La Niña and Winston Salem: What You Need To Know

By Alexis Hurley, Staff Writer

After an eventful El Niño year, the arrival of La Niña was declared by National Oceanic and Atmospheric Administration (NOAA) scientists on November 10. La Niña, the opposite phase of El Niño, will cause warmer than average temperatures in the Southeastern United States this winter. However, its effects are expected to be weak and short-lived.

La Niña is caused by below-average sea surface temperatures in the Pacific Ocean. Its counterpart is El Niño, which is caused by warmer-than-average sea surface temperature across the same equatorial waters.

“[La Niña] is a global weather phenomenon that impacts weather on a grand scale,” WXII Chief Meteorologist Lanie Pope said. “It can affect our hurricane season as well as our winter seasons.”

Last year, those who spent Christmas in Winston Salem were not pleased with the 70 degree weather that day. The same weather conditions may be in store for this holiday season.

“Christmas is about being with friends and family, but snow just makes it even better,” sophomore Sarah Frances-Dillon said. “It’s like an ice cream sundae with no cherry on top – it’s still good, but it could be better.”

La Niña is a problem for farmers in North Carolina who must deal with the lack of rainwater needed to grow their crops. It is also a concern for Southern California, where drought has been a prominent threat as scientists struggle to provide clean water for their citizens.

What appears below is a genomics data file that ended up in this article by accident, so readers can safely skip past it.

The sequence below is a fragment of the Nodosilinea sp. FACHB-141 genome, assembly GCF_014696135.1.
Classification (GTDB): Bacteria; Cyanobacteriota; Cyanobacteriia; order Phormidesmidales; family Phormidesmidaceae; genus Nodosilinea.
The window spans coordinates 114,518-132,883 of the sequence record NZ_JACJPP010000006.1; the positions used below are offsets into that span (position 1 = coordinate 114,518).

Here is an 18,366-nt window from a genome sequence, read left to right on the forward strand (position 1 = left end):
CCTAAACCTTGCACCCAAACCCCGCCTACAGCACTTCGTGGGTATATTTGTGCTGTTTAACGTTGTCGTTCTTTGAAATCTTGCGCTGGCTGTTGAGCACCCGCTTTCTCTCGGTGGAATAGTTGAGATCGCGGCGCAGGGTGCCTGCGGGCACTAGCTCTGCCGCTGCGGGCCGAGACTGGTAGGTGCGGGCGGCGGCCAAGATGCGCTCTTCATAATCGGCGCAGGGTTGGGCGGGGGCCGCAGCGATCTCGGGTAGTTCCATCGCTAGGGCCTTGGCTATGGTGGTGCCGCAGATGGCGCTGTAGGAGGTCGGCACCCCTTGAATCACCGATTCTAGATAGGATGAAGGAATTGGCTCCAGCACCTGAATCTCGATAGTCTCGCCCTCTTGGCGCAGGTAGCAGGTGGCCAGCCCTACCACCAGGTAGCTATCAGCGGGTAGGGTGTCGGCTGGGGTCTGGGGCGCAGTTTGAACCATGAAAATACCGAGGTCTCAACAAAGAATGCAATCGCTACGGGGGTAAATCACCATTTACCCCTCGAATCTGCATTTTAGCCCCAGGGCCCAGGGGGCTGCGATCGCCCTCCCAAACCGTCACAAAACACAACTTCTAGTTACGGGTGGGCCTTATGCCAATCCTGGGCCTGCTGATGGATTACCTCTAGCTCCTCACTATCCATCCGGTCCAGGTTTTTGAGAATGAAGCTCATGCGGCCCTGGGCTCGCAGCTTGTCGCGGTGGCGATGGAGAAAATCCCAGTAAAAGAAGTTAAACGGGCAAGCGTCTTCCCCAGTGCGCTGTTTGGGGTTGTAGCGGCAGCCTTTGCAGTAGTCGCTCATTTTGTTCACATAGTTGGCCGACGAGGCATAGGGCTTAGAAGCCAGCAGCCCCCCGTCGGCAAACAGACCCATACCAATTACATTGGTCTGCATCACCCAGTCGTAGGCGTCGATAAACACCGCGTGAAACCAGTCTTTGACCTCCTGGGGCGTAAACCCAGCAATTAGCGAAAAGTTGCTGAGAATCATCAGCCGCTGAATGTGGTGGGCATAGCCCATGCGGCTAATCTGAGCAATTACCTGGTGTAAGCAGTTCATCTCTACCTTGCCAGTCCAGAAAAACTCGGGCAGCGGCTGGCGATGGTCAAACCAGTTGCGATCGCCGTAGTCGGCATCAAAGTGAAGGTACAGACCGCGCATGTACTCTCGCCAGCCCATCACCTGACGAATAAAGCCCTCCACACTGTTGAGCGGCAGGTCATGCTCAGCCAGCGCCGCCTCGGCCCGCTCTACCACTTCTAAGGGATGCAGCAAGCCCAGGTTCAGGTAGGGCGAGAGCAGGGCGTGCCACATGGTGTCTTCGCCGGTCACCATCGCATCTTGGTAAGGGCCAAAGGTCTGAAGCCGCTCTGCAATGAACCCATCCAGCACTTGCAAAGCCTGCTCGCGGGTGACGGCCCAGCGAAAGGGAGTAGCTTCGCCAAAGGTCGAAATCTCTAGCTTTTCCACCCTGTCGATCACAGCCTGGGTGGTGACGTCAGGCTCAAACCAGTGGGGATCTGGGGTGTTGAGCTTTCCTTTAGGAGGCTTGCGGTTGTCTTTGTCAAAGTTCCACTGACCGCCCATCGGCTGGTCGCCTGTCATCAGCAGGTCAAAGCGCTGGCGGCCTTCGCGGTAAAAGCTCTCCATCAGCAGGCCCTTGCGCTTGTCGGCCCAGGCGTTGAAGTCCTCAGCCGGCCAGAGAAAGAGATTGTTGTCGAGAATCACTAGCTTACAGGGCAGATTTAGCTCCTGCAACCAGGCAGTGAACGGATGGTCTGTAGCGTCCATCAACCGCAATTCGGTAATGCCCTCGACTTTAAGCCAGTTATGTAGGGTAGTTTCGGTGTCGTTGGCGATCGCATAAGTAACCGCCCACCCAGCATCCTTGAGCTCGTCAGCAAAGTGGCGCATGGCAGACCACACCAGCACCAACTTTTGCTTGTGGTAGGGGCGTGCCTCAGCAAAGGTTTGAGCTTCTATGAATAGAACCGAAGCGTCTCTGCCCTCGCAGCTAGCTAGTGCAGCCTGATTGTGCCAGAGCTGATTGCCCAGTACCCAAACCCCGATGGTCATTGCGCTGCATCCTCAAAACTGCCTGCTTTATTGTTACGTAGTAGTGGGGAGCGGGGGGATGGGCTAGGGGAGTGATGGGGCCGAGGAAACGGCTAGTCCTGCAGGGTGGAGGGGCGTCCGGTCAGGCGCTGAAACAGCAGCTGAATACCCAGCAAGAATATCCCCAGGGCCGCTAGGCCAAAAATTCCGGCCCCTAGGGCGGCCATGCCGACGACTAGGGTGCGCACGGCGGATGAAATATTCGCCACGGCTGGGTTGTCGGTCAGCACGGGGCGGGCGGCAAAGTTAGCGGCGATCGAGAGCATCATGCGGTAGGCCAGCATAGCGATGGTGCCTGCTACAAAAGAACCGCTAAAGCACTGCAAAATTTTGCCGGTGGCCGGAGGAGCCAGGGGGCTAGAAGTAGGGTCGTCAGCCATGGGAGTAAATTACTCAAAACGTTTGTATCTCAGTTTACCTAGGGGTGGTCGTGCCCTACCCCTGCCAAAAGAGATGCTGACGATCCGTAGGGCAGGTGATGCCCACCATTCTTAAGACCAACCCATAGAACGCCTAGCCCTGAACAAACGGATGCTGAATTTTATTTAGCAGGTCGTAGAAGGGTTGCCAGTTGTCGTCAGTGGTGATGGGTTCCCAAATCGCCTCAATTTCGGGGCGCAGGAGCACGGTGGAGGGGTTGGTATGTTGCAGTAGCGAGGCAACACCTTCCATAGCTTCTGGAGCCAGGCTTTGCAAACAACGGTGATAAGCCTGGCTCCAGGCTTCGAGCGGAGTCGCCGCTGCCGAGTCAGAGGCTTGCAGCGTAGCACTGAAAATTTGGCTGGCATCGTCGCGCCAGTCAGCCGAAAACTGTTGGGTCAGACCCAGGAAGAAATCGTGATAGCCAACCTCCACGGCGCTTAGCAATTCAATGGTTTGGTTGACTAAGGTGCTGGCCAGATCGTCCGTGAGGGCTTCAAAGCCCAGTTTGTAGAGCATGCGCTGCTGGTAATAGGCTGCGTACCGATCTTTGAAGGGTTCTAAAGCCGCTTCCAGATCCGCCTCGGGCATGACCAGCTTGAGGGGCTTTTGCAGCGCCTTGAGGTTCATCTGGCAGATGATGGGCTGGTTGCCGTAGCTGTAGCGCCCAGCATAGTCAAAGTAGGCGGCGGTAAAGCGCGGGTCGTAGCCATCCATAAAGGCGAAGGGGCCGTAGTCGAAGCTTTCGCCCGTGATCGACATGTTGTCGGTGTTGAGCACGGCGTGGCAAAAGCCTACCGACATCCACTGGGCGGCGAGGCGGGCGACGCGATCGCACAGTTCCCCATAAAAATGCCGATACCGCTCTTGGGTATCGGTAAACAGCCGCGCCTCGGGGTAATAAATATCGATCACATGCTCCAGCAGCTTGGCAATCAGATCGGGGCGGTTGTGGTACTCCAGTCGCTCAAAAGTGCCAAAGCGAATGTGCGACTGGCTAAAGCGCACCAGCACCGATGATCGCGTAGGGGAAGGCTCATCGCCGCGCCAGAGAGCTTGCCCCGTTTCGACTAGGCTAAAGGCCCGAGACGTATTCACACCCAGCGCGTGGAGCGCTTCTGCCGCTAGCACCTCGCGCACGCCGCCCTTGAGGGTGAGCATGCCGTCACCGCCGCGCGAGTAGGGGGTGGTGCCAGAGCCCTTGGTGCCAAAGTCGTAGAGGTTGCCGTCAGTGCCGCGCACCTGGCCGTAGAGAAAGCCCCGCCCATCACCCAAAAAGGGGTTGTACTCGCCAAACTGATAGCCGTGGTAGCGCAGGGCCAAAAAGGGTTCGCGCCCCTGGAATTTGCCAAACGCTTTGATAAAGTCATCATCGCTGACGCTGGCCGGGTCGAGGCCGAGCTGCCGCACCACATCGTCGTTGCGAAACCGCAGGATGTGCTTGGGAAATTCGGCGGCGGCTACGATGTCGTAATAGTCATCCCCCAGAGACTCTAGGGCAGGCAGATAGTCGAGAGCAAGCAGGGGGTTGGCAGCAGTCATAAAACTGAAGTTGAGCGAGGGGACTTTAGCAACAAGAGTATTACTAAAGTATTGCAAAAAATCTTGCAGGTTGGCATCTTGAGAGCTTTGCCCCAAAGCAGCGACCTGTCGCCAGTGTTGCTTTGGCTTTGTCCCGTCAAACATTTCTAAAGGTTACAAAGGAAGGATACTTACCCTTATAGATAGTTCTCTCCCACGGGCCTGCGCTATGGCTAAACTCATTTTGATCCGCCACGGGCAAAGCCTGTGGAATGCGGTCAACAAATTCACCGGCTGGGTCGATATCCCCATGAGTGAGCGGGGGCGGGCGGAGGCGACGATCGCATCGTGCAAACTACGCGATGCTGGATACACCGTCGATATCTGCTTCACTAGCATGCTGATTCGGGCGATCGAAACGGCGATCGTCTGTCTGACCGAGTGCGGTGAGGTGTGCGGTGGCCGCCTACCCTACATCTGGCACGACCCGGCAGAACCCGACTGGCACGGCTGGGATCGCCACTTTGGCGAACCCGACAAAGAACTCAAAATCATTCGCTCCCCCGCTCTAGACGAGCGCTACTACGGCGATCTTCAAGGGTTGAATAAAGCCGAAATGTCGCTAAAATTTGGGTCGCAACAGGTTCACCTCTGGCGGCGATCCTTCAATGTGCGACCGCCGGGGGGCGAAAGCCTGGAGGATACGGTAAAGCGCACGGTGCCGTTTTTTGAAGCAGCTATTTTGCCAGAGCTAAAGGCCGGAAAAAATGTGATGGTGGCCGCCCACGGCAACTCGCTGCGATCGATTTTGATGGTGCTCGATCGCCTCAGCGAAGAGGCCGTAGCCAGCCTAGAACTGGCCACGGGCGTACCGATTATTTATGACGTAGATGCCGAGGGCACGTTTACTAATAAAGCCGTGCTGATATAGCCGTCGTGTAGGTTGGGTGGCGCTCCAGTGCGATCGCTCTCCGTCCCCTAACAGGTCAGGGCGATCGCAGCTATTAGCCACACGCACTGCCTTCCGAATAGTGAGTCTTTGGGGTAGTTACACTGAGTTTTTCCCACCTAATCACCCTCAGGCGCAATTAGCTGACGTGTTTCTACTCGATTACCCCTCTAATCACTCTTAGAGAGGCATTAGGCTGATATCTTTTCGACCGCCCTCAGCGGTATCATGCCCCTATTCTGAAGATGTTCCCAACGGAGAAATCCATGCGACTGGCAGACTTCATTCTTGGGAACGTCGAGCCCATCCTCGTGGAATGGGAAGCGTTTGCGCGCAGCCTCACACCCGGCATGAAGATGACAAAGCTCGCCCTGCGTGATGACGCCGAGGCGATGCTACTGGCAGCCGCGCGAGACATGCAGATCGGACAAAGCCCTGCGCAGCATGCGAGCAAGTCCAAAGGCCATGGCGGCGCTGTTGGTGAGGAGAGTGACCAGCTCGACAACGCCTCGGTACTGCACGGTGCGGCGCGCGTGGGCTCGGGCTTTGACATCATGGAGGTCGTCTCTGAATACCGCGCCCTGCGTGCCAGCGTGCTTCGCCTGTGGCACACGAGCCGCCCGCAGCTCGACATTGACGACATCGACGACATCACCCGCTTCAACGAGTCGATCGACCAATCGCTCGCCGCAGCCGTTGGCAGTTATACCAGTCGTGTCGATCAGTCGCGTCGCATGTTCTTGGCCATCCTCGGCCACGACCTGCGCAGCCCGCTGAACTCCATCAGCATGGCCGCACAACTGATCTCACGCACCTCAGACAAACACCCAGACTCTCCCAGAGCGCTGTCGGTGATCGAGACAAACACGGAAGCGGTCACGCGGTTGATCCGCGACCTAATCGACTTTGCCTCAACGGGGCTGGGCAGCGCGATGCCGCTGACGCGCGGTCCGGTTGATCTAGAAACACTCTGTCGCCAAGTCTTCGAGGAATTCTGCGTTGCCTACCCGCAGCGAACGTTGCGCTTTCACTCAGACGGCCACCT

While the Southern U.S. is worrying about the upcoming drought, Northern regions will be experiencing wet and cold weather conditions. Many RJR students are disappointed with the possibility of having no snow, and some plan to travel north to escape the warm winter in North Carolina.

“My dad lived in the North and was a big skier when he was younger,” sophomore Lilly Reed said. “Seeing as we might not get snow this year, we might want to go back to where he used to live and go skiing there.”

Fortunately, the current La Nina is predicted to be weak, unlike the 2015 record-setting El Niño, which caused deadly drought across the globe and helped make it the hottest year on record. Many scientists are hoping that this La Niña will slow down the rising global temperatures and prevent 2016 from becoming the third consecutive hottest year for the planet.